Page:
Holden’s Story | Overcoming A Tumor Inside His Spine

Spunky does not even begin to describe Holden Harless. Full of curiosity and energy, he rushes into each new experience with an enthusiasm that is rarely seen, even in an 8-year-old boy. As he and his family visited the Indianapolis Colts practice field in preparation for the Riley Coin Toss Kid event, he darted from place to place taking photos like a true shutterbug. It is that energy, along with his tenacity, that helped Holden recover from a tumor inside his spine.

At the age 2, Holden began to complain of pain in his lower back. “Originally, we had him treated in our hometown,” explained Scott Harless, Holden’s dad.“We did that for three months—running test after test and not getting anywhere.” That is when Wendy, Holden’s mom, insisted that the family get a second opinion from the highly skilled physicians with Riley Hospital for Children at Indiana University Health. “As a mother, she had an intuition that there was something more serious going on,” Scott continued.

After months of uncertainty, the Harless family found the answers they sought at Riley at IU Health in short order. “It took less than two days to figure out exactly what was going on,” described Scott. Holden’s pain was caused by a tumor the size of a vienna sausage inside his spine. Dr. Jodi Smith director of Pediatric Neurosurgery at Riley at IU Health, informed them that if the tumor remained, Holden would be paralyzed in six months. She recommended that Holden have surgery to remove the tumor growing around his vertebra and nerves. Holden came out of the 10-hour surgery with flying colors and began to work with Dr. Smith and her staff to recover and regain his mobility. “Everybody at Riley at IU Health has been just phenomenal. Dr. Smith is phenomenal,” declared Wendy. “She calls you at home. What doctor calls you at home to tell you something? She’s given me her personal e-mail. You don’t get that anywhere else.”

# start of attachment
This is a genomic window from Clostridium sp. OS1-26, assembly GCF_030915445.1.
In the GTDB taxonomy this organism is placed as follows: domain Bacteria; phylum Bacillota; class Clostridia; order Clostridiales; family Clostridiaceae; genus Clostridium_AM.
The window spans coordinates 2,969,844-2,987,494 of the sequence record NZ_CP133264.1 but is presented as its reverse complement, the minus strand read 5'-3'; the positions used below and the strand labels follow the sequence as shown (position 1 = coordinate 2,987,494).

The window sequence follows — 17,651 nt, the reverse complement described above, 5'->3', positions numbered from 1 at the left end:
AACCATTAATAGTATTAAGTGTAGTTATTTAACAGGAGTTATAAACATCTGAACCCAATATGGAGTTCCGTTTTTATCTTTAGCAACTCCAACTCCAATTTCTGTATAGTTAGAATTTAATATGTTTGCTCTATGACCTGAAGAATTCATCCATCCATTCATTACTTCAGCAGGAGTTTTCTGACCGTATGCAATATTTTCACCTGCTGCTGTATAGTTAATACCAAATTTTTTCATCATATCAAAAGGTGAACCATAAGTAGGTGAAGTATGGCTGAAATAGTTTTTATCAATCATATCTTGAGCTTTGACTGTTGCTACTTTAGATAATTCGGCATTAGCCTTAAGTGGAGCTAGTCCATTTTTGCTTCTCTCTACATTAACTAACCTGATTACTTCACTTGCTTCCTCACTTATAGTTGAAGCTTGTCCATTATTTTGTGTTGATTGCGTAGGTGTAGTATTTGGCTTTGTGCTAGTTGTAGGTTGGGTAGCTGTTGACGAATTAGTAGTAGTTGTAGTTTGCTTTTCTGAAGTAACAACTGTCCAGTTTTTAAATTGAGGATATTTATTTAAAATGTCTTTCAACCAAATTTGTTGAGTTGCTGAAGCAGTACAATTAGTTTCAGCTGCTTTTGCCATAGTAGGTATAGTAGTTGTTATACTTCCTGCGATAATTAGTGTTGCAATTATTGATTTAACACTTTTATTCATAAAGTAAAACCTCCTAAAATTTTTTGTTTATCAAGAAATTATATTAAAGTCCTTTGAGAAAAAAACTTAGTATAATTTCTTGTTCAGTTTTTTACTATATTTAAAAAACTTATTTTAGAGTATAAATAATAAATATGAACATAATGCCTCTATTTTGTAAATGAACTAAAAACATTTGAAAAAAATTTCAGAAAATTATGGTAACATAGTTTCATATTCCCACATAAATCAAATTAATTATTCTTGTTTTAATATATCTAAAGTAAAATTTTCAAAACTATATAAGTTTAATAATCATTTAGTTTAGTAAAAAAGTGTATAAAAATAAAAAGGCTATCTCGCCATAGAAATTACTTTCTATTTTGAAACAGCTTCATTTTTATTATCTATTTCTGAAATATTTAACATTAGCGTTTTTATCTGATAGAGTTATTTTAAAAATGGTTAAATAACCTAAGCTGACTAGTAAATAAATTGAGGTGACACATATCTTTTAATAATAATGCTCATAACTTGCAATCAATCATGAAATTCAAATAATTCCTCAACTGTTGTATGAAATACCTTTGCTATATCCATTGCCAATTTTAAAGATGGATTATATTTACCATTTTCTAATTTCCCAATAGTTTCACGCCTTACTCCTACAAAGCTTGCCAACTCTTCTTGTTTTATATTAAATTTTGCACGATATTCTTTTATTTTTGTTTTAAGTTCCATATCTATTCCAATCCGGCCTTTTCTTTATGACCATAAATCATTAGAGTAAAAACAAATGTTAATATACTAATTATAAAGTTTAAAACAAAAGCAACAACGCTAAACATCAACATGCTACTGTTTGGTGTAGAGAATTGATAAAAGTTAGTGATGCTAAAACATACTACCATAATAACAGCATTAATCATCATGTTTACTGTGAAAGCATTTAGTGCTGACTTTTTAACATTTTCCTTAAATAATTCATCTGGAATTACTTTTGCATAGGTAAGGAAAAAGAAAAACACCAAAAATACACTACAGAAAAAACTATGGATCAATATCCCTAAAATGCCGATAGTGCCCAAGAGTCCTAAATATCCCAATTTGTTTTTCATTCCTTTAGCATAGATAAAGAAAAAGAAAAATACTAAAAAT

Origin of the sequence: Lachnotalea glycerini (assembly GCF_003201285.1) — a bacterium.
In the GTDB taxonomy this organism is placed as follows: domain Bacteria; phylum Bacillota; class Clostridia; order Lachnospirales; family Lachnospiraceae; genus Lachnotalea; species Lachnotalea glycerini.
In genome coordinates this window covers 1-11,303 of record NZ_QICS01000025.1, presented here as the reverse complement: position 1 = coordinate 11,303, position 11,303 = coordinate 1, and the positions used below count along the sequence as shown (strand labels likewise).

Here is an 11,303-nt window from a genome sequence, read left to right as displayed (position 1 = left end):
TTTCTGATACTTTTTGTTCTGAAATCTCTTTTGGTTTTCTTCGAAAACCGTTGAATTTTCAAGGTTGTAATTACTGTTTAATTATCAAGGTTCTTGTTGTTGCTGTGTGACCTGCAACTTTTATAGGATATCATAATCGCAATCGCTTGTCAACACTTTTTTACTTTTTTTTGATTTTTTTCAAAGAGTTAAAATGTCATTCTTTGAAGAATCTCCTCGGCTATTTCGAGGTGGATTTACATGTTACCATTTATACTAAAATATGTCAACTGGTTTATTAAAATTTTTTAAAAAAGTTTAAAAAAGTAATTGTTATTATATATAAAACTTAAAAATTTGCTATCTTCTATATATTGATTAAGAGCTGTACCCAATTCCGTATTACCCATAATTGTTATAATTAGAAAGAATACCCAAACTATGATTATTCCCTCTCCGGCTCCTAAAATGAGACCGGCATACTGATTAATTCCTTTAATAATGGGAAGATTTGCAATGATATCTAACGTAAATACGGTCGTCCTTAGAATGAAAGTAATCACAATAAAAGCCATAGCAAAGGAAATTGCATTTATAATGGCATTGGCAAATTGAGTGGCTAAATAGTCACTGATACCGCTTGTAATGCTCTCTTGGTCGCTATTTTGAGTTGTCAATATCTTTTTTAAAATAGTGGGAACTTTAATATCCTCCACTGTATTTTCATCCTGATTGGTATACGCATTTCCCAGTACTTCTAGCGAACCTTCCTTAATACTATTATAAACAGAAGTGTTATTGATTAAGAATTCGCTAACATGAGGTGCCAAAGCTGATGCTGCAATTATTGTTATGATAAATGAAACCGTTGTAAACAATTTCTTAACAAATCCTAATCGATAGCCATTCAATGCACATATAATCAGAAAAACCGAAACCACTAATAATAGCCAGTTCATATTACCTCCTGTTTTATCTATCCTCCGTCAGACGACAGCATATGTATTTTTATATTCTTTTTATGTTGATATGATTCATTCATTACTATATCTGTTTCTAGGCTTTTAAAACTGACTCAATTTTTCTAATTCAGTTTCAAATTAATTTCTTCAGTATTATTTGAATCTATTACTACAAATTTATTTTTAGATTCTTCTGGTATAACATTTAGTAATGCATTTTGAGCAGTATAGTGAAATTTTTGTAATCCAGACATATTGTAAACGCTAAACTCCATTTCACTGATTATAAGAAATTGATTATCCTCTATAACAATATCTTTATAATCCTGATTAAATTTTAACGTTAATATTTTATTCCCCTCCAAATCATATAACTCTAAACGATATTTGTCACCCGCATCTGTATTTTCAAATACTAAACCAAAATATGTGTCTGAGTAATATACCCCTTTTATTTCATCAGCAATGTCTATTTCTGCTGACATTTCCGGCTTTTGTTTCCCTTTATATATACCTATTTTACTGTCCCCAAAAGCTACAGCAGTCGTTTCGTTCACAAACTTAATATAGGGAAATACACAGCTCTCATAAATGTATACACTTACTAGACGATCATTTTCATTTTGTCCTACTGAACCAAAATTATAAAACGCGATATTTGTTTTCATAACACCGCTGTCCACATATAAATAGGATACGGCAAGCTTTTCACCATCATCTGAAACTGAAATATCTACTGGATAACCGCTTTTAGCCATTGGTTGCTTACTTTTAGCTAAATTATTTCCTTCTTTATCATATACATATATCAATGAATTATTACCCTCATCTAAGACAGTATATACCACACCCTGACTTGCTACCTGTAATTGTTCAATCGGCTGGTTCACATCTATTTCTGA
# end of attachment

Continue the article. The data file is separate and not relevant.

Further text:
Today, he is an active little boy. “Holden’s health is unbelievable. He lives a normal life,” Scott stated. “If you didn’t pull up his shirt to see the scar…you really would never know that he went through the major surgery he went through. It’s more than we could have asked for.”

This Sunday, Holden’s journey to health will be honored by the Colts. Just before kickoff at Lucas Oil Stadium, Holden will take the field for the Riley Coin Toss Kid event. Look for him on the field and on the Riley Hospital for Children at IU Health Facebook and Twitter pages.
 


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